Thu | Dec 2, 2021

Deaf earn cash from trash

Published:Tuesday | July 13, 2021 | 12:06 AMAsha Wilks/Gleaner Intern
Jamar Patterson lays the mould with recycled paper on a mat during a training programme for unattached deaf youths. The Jamaica Association for the Deaf has launched a training programme to make innovative paper products using recycled paper. The training
Jamar Patterson lays the mould with recycled paper on a mat during a training programme for unattached deaf youths. The Jamaica Association for the Deaf has launched a training programme to make innovative paper products using recycled paper. The training programme was held at the Lister Mair-Gilby High School for the Deaf in St Andrew on Thursday.
Jamar Patterson collects dissolved recycled paper in a mould during a training programme for unattached deaf youths.
Jamar Patterson collects dissolved recycled paper in a mould during a training programme for unattached deaf youths.
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Twelve deaf youths aged 18-25 are undergoing training in the paper bindery industry, developing key skills to build financial independence while promoting environmentally sustainable production.

Registered with ‘Deaf Craft – Paper Trash to Environmental Treasures’, the youngsters are schooled in the creation of paper-based products for sale. The options include gift bags, envelopes, gift cards, and gift boxes – all from waste paper that is donated by neighbouring offices and recycled.

With World Skills Day being celebrated on July 15, the deaf-community stakeholders are shining a spotlight on the creative potential among the disabled.

The initiative utilises plantable paper that is embedded with flowering seeds to facilitate growth once they are discarded into the earth. Through paper recycling, JAD Binders, a subsidiary of the non-profit Jamaica Association for the Deaf, is seeking to reduce its carbon footprint, said Deniese Badroe, director of business development.

The programme, which is administered by the Environmental Foundation of Jamaica and funded by the Forestry Department, aims to expand JAD Binders’ product line and workforce.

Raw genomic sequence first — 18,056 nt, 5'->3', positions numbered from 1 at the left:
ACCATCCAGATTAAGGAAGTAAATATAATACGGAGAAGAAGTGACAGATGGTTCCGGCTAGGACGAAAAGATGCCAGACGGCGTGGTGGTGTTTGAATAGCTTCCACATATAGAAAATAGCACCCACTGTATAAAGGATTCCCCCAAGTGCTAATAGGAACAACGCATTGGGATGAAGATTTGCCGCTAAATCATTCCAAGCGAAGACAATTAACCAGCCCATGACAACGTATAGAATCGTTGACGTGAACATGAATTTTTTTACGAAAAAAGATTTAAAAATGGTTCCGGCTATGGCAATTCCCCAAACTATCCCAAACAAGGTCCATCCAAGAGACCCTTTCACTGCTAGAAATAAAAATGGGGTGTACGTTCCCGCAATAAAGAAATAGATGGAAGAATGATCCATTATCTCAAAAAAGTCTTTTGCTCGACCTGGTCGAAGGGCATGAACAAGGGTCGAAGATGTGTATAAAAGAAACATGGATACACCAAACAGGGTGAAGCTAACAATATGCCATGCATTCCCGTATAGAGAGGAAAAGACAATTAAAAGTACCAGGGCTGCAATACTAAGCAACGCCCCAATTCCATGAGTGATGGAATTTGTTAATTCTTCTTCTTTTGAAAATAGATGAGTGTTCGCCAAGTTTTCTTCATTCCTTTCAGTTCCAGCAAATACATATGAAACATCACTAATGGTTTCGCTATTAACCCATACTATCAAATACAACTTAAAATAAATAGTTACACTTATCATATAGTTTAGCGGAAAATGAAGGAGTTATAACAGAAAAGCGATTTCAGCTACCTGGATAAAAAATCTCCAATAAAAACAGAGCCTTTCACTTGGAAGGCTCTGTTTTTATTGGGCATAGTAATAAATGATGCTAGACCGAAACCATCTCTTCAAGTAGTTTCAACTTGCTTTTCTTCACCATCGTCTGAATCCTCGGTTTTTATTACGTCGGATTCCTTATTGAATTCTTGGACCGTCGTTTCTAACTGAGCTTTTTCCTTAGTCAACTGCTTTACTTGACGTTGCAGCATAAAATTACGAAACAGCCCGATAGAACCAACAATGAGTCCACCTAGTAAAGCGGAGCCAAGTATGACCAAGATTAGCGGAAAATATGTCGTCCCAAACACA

With quarterly funding of approximately $6 million, provisions are made for meals and a transportation stipend for the deaf.

The trainees receive six hours of work experience for two days per week at the Lister Mair-Gilby High School for the Deaf. Badroe says that the organisation is in the process of collaborating with HEART Trust/NSTA, which will aid them in getting certification.

Badroe urges Jamaicans to support what she calls “a worthy cause” because the training programme is finding employment for deaf youths.

Supermarkets like the Jamaican Teas-owned Shoppers Delite and quick-service food industry outfits like Restaurant Associates of Jamaica have chipped in to aggressively recruit from the deaf community.

Jamar Patterson, 24, is one of the beneficiaries.

Patterson, who is deaf, uses a walker for mobility and lives with and depends on his mother, who is a nurse, as well as his grandmother and brother, to take care of him.

The tech junkie earns from his side hustle of fixing computers but does not have formal qualifications in the field.

Patterson has certification in sewing and has worked at HEART, repairing books.

When the programme ends, he hopes to become financially independent to assist his mother, who has been home for more than a year because of COVID-19.

‘I want to learn’

Marlene Mahabir, 36, who is an exception to the programme’s target audience, has travelled from Westmoreland to Kingston to enrol and is in search of job opportunities.

Mahabir currently depends on her sister, with whom she lives.

Her desire is simple but profound: “I want to learn,” Mahabir told The Gleaner.

She, too, has no formal qualifications.

Mahabir is aware of the levels of discrimination that the deaf community faces.

“We are not dumb, so encourage and support us,” said Mahabir.

Jamaica has a jobless rate of just under nine per cent, but persons who are deaf are more vulnerable to unemployment, as they face institutional and cultural barriers that are pervasive.

That is a concern for Juen Campbell, director of social services at JAD.

“They are significantly marginalised because they need to be facilitated by interpreters. Many business people see it as an additional expense and don’t want to facilitate them,” said Campbell.

Badroe is hoping to enlist more support from corporate donors to purchase products.

“We have a lot of deaf youth who need the job, and once we get the orders, then we would be able to employ them to fill those orders,” said Badroe.

editorial@gleanerjm.com